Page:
A lifeline for mothers in Bihar

, 12 August 2013

Ram Lakhan frequently leaves his brothers, sisters and wife behind to work as a labourer in Mumbai. He uses his dual SIM Chinese mobile phone to talk to the folks back home: “I’ve got an Airtel SIM for Bihar and an Idea SIM for Mumbai – the Airtel network is better in Bihar, but Idea has good deals in Mumbai”. He also likes to listen to music on his mobile and buys songs from a top up shop in the city.

Ram dropped out of school when he was 9 years old to work on the family farm. He’s now 26. He has no idea how old his wife is. He recently found out that she was six months pregnant with their first child from his sister-in-law. His wife seems to be a stranger to him – and the fact that she’s bearing his child is of little concern.

During the last five days I’ve been struck – really struck – by the heart-breaking gender inequality in this village and lack of communication between husbands and wives in rural Bihari society. Take the example of Sundari Devi.

25 year old Sundari Devi is 9 months pregnant. She already has three children, including a toddler. She had all her babies at home – and it was painful. Very painful. “No one cares enough to take me to the hospital,” she says. She’s on the verge of crying when she tells us this.

She lives in her husband’s large joint family – a landowning family who can afford to send her 6 year old daughter and 3 year old son to school – but her in-laws mistreat her and she’s clearly malnourished, hungry and in pain – and understandably angry at the world.

Her husband works as an auto rickshaw driver in Delhi and only comes back to the village once a year. He comes home for the Diwali holidays, gets her pregnant and leaves again – he won’t be there for the birth of their fourth child.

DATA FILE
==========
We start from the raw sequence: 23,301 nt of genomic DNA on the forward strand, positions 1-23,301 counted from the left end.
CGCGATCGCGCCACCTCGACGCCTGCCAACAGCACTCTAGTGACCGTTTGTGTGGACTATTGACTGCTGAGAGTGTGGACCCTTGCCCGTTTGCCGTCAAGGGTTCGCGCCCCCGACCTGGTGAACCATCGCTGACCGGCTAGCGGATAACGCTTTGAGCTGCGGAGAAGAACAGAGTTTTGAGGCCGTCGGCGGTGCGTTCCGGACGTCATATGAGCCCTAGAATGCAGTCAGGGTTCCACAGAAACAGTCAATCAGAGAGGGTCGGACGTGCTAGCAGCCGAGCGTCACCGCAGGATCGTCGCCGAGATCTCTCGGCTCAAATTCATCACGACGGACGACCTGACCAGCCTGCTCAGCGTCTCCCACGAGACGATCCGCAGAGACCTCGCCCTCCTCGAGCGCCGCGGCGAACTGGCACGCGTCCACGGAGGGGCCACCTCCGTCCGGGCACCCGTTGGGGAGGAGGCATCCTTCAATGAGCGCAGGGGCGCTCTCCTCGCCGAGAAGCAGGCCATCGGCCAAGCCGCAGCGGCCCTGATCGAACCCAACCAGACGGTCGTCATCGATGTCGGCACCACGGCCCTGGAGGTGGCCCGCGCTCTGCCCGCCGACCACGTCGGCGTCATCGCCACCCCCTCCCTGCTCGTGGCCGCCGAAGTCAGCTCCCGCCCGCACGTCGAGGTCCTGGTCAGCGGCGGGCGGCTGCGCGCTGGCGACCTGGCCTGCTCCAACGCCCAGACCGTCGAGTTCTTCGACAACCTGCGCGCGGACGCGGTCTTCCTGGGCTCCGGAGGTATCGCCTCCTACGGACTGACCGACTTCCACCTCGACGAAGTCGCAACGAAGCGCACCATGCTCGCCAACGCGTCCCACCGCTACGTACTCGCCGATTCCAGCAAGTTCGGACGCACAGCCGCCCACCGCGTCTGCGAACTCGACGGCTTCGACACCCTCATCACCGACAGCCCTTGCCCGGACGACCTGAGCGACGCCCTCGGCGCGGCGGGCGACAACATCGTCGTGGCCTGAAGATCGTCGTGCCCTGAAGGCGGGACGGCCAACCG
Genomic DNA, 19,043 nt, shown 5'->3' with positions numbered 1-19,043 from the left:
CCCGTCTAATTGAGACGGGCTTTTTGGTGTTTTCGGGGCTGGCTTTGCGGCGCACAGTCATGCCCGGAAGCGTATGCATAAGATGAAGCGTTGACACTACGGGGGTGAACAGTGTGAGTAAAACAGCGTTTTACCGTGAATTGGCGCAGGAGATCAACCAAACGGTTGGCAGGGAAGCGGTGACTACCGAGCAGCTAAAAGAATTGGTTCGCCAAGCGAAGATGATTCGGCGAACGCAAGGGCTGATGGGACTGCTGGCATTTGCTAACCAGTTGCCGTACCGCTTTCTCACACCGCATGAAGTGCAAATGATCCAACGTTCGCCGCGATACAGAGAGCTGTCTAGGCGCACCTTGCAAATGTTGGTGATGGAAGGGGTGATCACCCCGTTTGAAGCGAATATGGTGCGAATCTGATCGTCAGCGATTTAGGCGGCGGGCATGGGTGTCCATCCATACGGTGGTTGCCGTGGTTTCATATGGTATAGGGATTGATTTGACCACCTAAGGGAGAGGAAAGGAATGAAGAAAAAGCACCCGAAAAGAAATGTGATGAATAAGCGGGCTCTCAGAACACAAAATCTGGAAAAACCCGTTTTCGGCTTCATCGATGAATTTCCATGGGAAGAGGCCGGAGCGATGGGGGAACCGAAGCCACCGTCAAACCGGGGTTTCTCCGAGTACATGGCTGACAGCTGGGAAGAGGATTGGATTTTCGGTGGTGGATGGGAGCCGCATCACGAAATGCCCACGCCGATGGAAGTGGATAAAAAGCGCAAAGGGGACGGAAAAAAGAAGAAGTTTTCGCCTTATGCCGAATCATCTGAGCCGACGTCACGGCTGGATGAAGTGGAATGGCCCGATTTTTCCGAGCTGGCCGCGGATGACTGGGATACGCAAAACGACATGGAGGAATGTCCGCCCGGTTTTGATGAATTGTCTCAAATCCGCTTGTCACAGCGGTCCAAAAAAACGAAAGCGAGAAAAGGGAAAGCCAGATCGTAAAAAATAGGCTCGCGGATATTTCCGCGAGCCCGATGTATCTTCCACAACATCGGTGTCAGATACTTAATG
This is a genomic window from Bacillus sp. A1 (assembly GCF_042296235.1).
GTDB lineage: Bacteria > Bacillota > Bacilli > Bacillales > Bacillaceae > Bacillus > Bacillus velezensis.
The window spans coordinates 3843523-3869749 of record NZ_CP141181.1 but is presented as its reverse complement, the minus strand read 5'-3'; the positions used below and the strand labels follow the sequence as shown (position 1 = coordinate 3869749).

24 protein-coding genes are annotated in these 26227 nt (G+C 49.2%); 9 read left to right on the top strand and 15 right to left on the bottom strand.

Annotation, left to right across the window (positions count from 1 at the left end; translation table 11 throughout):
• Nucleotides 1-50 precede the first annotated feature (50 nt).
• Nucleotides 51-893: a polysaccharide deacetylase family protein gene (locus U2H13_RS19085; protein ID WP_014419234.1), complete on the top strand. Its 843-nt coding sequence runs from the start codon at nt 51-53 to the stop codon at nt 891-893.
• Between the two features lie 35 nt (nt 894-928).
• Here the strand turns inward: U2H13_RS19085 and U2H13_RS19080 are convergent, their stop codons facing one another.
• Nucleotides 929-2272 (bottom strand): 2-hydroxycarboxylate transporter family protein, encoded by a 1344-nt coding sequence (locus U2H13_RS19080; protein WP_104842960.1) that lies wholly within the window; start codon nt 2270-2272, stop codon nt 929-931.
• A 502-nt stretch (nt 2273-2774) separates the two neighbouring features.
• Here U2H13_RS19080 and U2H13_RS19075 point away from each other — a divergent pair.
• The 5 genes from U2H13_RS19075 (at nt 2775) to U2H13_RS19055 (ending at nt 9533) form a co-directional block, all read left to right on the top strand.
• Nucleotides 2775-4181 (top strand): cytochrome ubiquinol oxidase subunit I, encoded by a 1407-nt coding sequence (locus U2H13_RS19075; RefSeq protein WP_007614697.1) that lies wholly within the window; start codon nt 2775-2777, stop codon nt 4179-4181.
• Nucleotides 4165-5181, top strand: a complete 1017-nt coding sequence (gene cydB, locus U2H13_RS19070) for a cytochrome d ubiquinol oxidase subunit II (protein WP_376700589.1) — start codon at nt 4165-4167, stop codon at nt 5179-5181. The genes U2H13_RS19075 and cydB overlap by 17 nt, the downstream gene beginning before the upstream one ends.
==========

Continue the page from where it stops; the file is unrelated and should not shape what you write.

Untitled-3Sundari Devi says none of the other women in her house can use a mobile – she can, she says with pride, because she’s smart. But she’s visibly scared of subscribing to Kilkari without her brother-in-laws permission and says she’ll get in a lot of trouble.

Wearing a black baseball cap and wielding a fancy new Chinese handset, Lallan is proud of his 2GB memory card. “It can hold 400 songs”, he says, and I use the camera to take photos at weddings. Lallan married his wife when she was 14. She’s now 22 and already has three kids, and is 9 months pregnant with the fourth.

Lallan is a 29 year old farmer. He owns land, studied to the 5th grade and can read and write. After receiving his first call from Kilkari – about the importance of registering his pregnant wife for health services, he tell us that he hasn’t told his wife anything about the call because: “I make the decisions – she’ll do as she’s told”.

Across the board, landowning or landless, literate or illiterate, many women in rural Bihar seem to have purely functional relationships with their husbands and are not allowed to have opinions or make decisions. Given the clear intelligence, bravery and curiosity of the young pregnant women we’ve interviewed – the mental and physical imprisonment and drudgery of their lives would be soul destroying if there weren’t a glimmer of hope.

20-year-old Neelam Kumari is 5 months pregnant with her first child. She’s already had one miscarriage – when she was seven months pregnant. She had to drop out of school when she was very small “to do the house work”. She lives with her husband’s extended family – he’s a farm labourer – and her mother-in-law took her nice Nokia phone as soon as she arrived. They gave her a second hand phone – with a basic Nokia back and a grey market ‘Nokai’ front (pictured above). The phone is cracked and tightly wrapped with a piece of string to keep it from falling apart. 

When she calls Kilkari, and hears the baby’s laugh – she smiles a small private smile. She says she likes listening to the doctor talking to her on the phone. A tiny moment of privacy – where someone is talking kindly to her about her health – a welcoming voice from a world beyond her compound – is a little crack of light. She’s only been using the phone for three months – but it could be a lifeline to advice, guidance and most importantly – empathy. She wants to listen. She wants to know more.